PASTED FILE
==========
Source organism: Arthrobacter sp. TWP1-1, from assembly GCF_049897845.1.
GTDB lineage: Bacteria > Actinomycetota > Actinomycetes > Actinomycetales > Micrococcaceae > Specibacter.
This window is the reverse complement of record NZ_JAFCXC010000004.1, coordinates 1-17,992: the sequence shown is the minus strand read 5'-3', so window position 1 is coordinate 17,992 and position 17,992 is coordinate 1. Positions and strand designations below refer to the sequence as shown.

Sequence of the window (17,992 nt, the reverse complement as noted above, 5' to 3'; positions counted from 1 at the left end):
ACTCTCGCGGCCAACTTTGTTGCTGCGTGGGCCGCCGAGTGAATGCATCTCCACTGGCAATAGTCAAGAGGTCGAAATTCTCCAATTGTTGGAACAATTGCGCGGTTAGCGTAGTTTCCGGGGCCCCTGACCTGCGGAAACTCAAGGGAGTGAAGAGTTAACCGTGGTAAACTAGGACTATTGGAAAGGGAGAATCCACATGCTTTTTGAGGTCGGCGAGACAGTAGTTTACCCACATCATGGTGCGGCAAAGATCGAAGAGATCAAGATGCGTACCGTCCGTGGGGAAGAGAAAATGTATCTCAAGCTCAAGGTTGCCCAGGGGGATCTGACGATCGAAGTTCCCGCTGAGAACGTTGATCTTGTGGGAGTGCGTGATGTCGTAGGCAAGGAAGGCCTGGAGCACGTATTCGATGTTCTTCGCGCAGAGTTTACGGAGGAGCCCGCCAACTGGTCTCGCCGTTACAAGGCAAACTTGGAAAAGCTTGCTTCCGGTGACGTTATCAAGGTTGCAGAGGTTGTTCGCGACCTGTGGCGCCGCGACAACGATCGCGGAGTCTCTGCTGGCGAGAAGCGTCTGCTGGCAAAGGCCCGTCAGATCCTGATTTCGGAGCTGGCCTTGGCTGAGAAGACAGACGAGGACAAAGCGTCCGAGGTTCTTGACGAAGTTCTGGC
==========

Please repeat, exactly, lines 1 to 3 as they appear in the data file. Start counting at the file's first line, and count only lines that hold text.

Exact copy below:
Source organism: Arthrobacter sp. TWP1-1, from assembly GCF_049897845.1.
GTDB lineage: Bacteria > Actinomycetota > Actinomycetes > Actinomycetales > Micrococcaceae > Specibacter.
This window is the reverse complement of record NZ_JAFCXC010000004.1, coordinates 1-17,992: the sequence shown is the minus strand read 5'-3', so window position 1 is coordinate 17,992 and position 17,992 is coordinate 1. Positions and strand designations below refer to the sequence as shown.